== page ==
Determine Where to Store Updates

Applies To: Windows Server 2003, Windows Server 2003 R2, Windows Server 2003 with SP1, Windows Server 2003 with SP2, Windows Server Update Services

Although metadata that describes what an update is useful for is stored in the WSUS database, the updates themselves are not. Think of updates as being logically divided into two parts: a metadata part that describes what the update is useful for, and the files required to install the update on a computer. Metadata includes end-user license agreements (EULAs) and is typically much smaller than the size of the actual update. Update storage is described in this section.

You have two choices for where updates are stored. You can store updates on the local WSUS server or you can store updates on Microsoft Update. The result for either option is outlined in the following sections. If you have multiple WSUS servers chained together, each WSUS server in the chain must use the same update storage option. These options are selected during the setup process, but can also be changed after installing WSUS. See Configure Advanced Synchronization Options for step-by-step procedures.

Local Storage

You can store update files locally on the WSUS server. This saves bandwidth on your Internet connection because client computers download updates directly from the WSUS server. This option requires enough disk space to store the updates you intend to download. There is a minimum requirement of 6 GB of hard disk space to store updates locally, but 30 GB is recommended. Local storage is the default option.


The 30 GB recommendation is only an estimate based on a number of variables, such as the number of updates released by Microsoft for any given product, and how many products a WSUS administrator selects. Although 30 GB should work for most customers, a worst-case scenario might require more than 30 GB of disk space. If that should happen, "Windows Server Update Services Operations Guide" offers guidance on how to recover. "Windows Server Update Services Operations Guide" is available on the Microsoft Web site for Windows Server Update Services at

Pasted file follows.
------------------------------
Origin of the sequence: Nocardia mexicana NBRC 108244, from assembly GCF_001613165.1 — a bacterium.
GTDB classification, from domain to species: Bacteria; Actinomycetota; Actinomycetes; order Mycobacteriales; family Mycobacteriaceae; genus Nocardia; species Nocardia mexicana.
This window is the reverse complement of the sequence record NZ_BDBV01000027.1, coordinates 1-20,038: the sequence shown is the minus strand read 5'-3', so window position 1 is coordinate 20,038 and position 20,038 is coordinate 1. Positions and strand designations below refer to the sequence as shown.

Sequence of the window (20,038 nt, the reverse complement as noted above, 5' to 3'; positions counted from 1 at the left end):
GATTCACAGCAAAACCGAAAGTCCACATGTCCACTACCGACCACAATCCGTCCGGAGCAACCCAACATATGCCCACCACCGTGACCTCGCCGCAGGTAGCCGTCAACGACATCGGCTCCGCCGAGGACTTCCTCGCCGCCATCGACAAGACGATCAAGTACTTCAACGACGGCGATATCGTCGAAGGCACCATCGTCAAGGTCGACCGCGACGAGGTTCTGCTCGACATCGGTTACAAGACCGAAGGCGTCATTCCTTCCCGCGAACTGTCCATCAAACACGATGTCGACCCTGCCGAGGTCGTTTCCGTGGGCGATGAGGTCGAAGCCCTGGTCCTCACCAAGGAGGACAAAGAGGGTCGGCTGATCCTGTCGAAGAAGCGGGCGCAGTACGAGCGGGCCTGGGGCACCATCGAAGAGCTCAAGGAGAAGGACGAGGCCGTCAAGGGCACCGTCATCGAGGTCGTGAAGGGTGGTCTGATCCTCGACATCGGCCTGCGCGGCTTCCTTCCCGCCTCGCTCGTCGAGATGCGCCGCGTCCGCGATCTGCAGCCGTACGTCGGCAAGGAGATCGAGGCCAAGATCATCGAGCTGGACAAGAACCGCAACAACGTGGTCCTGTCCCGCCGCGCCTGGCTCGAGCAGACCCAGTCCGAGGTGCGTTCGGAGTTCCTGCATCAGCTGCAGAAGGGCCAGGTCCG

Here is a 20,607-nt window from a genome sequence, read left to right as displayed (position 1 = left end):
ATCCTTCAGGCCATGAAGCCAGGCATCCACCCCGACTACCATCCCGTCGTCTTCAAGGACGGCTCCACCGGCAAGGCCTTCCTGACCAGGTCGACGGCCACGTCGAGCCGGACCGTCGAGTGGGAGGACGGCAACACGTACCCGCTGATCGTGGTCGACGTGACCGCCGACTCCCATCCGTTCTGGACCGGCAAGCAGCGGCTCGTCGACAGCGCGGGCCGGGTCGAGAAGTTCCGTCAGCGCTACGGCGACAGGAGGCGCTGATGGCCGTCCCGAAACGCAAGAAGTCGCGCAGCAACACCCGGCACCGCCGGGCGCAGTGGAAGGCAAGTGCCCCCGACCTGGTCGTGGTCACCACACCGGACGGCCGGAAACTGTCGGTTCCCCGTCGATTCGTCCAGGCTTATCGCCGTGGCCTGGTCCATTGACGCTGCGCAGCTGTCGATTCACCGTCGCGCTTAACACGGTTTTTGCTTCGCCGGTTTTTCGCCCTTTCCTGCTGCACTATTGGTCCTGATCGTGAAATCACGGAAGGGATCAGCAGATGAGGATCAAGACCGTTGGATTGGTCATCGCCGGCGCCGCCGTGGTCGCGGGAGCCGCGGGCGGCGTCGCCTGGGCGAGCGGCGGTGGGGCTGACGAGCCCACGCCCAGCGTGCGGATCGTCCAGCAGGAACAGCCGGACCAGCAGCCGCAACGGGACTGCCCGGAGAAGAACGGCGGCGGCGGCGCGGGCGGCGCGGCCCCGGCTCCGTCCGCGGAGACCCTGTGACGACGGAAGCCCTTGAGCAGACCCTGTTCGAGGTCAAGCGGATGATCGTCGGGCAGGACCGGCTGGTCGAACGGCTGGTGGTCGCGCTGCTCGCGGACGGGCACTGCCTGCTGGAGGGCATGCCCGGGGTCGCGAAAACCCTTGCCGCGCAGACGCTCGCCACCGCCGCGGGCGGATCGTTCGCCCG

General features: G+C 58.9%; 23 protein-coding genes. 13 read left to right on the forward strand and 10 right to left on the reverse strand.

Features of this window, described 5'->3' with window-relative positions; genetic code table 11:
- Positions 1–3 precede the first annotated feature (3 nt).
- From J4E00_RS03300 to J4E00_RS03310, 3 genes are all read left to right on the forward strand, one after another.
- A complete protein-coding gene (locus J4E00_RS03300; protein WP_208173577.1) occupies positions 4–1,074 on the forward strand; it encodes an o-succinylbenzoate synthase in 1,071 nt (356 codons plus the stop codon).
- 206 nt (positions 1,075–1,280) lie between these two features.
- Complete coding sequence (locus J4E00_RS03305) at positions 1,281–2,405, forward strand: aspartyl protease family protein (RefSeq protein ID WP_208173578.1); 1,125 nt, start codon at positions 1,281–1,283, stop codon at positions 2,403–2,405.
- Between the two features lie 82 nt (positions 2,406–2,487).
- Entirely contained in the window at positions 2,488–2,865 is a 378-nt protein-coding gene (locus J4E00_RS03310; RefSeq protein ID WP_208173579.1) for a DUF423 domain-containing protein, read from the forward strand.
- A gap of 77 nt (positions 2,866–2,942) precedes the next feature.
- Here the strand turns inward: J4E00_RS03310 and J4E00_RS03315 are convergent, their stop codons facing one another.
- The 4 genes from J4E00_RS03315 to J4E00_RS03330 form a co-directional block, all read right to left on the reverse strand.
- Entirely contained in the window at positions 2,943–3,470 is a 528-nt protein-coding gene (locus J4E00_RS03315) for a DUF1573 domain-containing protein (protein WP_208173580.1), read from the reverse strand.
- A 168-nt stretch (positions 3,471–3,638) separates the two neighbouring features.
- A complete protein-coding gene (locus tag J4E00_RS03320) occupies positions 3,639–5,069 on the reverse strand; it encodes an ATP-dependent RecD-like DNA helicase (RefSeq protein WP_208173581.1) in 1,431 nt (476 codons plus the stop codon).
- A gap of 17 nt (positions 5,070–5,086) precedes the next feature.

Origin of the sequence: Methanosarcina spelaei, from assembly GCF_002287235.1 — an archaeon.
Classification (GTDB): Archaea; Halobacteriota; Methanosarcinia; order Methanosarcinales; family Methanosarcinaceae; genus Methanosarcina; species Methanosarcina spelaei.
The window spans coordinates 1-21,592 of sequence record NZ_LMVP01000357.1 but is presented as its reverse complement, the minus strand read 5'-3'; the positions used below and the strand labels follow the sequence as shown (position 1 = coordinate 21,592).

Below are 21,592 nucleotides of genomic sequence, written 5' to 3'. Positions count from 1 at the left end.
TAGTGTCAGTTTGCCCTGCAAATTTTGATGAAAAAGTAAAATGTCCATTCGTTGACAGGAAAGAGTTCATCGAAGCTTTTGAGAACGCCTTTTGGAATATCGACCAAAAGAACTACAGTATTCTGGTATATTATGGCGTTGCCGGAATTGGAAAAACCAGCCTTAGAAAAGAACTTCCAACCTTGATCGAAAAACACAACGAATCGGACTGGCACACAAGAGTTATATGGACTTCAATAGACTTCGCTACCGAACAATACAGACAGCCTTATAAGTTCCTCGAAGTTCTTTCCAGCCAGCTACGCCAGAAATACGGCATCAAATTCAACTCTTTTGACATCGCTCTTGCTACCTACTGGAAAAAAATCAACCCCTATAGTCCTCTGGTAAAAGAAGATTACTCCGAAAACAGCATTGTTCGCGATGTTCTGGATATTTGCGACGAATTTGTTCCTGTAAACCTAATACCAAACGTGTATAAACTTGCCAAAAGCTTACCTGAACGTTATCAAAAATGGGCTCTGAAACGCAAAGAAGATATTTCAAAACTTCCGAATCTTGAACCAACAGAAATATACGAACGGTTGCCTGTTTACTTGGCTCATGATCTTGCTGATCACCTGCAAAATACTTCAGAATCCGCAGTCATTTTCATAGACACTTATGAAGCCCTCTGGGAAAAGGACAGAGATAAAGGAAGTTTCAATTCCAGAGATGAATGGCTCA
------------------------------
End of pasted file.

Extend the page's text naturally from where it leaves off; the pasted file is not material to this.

Remote Storage

If you want, you can store update files remotely on Microsoft servers. WSUS enables you to take advantage of Microsoft Update for the distribution of approved updates throughout your organization. This is particularly useful if most of the client computers connect to the WSUS server over a slow WAN connection, but have high-bandwidth connections to the Internet, or if you have only a small number of client computers, as shown in the following illustration.

In the scenario in the Clients Downloading Approved Updates from Microsoft Update illustration, you configure WSUS so that client computers download updates from Microsoft Update. When you synchronize the WSUS server with Microsoft Update, you get only update metadata, which describes each of the available updates. In this configuration, the files that install updates on client computers are never downloaded and stored on WSUS.

You still approve updates to client computers on your network as usual, but when it comes time for clients to obtain the actual update, each client connects to the Internet to download it from Microsoft servers. These are the same servers Microsoft uses to distribute updates to the public. Although your clients obtain updates from Microsoft over the Internet, you still make the decisions about which updates are approved for distribution. The benefit of this scenario is that the distributed clients do not have to use the slow WAN connection to download updates, because WSUS only distributes approvals over the WAN link.